I did get a kick out of the residents in Colorado complaining about the roads, the congestion. I though of our roads and how we have congestion ... then I remembered, congestion is what Metro and Sam Adams want - mission accomplished; and without TABOR too, damn we're talented up here in the PNW.

PanchoPdx said...

You hit the nail on the head Rob.

I read that column...er, story, and concluded that Betsy was either devoid of intellectual curiosity or just hellbent on slanting everything.

How could she ignore the fact that Colorado was the last state to go into recession and the first state out of it, while Oregon was entirely the reverse? (first in and last out)

Her editor must have been pissed when she discovered that the Governor of Colorado remains an enthusiastic supporter of Tabor.

Anonymous said...

Rob,

Let me get this straight. You are supportive of the Oregonian when it endorses your gubenatorial candidate but you are unhappy when a reporter from the Oregonian gives facts. I just don't get that. Oh, and I'm glad you had a chance to play golf for a week during the middle of the school year. Most folks who classify themselves as being in the "education" industry don't often have that luxury.

Anonymous said...

anon 616: you've obviously never heard of the 2-week paid "holiday break" that folks in the "education industry" receive in the middle of the school year. or the one-week paid "spring break." trust me, our education folks are generally fine golfers and usually quite well traveled.

Anonymous said...

I'm with Anon 6:16, the Oregonian supports your candidate for governor, so your scathing comments seem ill-timed, Kremer.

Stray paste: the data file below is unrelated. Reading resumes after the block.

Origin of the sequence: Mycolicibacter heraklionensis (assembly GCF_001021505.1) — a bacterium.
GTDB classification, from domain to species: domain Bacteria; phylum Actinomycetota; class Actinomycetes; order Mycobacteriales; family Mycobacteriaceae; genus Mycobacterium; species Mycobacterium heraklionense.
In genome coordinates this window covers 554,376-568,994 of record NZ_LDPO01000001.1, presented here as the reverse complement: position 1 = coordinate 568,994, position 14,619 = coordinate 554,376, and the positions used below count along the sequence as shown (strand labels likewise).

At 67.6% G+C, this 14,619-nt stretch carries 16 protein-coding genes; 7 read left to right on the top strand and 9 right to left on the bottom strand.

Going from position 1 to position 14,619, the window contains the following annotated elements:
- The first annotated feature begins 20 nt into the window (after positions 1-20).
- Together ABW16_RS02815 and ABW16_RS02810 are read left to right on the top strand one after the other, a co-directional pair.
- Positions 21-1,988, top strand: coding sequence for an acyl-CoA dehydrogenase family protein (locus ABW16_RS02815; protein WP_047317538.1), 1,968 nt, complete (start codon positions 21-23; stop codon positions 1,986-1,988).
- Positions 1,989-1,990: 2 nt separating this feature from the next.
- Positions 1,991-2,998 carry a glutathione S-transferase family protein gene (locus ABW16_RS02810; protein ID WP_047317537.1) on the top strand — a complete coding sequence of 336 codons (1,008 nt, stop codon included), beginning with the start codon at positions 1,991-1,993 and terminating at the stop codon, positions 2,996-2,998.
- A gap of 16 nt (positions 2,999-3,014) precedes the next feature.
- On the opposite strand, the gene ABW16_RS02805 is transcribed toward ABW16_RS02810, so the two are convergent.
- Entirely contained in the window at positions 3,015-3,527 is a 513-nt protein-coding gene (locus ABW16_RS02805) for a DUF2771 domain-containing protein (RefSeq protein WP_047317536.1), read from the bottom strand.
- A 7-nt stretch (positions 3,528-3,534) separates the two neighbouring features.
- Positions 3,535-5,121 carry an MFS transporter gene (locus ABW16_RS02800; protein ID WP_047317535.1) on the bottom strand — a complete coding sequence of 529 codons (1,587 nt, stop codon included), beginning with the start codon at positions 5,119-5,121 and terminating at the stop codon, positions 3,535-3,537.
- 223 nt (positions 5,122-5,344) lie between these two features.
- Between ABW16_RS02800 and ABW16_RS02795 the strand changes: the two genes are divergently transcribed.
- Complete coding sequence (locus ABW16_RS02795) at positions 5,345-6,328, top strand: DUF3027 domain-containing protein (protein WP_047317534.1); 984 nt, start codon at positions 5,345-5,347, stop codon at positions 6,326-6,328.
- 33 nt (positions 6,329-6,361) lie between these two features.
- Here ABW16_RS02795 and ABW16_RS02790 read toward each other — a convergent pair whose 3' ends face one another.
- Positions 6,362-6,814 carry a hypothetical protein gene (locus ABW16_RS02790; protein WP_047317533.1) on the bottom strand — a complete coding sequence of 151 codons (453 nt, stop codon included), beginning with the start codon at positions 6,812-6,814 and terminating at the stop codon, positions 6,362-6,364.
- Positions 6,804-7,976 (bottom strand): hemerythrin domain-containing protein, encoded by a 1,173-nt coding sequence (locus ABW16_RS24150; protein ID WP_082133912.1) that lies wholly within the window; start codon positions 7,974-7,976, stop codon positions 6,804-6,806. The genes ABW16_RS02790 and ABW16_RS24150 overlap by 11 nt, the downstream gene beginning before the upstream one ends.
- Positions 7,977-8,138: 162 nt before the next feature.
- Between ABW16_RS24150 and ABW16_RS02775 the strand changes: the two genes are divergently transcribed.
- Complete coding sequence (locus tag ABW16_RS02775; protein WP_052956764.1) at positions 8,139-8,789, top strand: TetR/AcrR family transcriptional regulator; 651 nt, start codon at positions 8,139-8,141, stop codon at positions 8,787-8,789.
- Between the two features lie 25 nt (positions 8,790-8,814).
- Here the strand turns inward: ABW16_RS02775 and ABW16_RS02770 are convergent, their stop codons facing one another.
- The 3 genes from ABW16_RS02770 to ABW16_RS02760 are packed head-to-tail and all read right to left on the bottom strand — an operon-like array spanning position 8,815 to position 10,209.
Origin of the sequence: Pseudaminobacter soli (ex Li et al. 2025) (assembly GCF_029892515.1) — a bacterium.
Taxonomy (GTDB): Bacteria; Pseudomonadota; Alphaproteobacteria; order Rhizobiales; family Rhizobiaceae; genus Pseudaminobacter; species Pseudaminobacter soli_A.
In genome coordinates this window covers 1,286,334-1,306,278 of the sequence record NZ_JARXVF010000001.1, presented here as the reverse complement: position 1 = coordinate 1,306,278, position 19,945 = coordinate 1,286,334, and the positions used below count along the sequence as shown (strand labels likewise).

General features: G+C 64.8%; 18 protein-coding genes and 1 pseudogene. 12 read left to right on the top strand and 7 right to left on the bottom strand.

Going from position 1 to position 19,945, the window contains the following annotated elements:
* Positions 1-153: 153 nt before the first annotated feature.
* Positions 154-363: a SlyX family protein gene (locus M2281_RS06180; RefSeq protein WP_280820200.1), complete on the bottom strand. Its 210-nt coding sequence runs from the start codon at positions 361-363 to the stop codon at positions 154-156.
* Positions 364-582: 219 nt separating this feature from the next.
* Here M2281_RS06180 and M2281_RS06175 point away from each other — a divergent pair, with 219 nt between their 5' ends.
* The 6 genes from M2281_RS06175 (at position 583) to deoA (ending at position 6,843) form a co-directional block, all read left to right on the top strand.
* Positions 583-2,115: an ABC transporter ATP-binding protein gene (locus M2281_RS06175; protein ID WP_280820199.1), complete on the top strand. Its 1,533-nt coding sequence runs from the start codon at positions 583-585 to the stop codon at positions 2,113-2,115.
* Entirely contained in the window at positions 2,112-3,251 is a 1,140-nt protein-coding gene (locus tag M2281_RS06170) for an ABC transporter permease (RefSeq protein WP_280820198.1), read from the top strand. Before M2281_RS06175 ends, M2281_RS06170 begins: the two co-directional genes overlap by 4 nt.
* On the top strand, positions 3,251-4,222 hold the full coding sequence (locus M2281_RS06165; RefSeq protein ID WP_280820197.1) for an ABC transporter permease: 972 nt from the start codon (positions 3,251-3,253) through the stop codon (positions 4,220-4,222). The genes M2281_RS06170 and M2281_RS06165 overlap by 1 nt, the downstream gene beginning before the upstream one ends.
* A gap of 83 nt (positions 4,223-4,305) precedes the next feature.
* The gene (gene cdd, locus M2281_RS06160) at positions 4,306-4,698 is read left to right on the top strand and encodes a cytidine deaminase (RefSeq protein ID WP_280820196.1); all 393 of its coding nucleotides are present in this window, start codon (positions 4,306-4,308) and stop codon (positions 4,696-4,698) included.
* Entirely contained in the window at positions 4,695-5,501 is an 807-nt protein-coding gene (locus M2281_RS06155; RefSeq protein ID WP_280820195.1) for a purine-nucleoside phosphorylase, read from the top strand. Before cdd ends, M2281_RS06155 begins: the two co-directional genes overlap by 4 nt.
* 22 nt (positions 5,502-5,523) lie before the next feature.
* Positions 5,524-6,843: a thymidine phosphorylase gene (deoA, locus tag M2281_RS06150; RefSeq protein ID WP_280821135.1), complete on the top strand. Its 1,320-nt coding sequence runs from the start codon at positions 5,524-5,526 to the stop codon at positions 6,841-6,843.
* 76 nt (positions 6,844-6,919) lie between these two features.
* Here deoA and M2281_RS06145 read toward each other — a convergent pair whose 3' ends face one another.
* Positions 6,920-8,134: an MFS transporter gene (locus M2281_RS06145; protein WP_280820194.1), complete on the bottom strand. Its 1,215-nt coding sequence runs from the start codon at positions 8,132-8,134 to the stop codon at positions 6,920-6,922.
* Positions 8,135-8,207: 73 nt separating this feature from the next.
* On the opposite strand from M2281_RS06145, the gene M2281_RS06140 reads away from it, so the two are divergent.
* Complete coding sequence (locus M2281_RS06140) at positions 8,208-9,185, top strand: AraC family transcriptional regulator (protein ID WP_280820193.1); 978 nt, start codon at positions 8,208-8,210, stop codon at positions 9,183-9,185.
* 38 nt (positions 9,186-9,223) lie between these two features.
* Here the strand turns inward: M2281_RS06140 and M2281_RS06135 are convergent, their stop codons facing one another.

There's something innately grotesque about the term "education industry," at least to my conscience, er ears. At least it honestly reflects your view of your role in education: that you make money off of it. Given that you're not actually part of the public education system, my hunch is that you have much more than two weeks each year "off."

Anonymous said...

as a consumer of public education services - both past and present - i consider myself part of the "industry" or "business" or whatever you want to call it. and of course, every taxpayer in the state pays for the product the education industry turns out, whether they think it's a good product or not, or want the product or not. worse yet, even if we consumers took our business elsewhere, we'd still have to keep paying for the product. that is one hell of a business model - puts wal-mart, microsoft and starbucks to shame, wouldn't you say?

Rob Kremer said...

anon 9:52:

I'm sorry the notion that education is an industry offends your sensibilities. But I don't know what else you would call it. There are unions, facilities, suppliers, vendors - just like any other industry.

And yes, I make money in this industry. I haven't met a lot of people in the industry who do it for free.

And a minor correction - I AM part of the public education system. I am the co-founder of four public schools, and have assisted in the start-up of dozens more.

Finally, I don't see why it is off base to criticise the Oregonians coverage on one issue while agreeing with their editorial position on another. Am I missing something?

Anonymous said...

Rob,
I would like to challenge your claim to have assisted "dozens" of schools with starting up. You are given to hyperbole, at best. If I am mistaken, then please, list the "dozens" of schools you have helped start.

Anonymous said...

Rob,
Most of us in this business don't do it for the money. When was the last time you were in the classroom, meeting with parents, helping a student who has concerns about his/her homelife, sat in a staff meeting, helped a student understand a tough math concept, prepare for a parent teacher conference, or write a grant so you could get some material for the classroom since the funds are not always available for necessities?

Being in the classroom is just a bit different than chartering a school.

Rob Kremer said...

Anon 11:14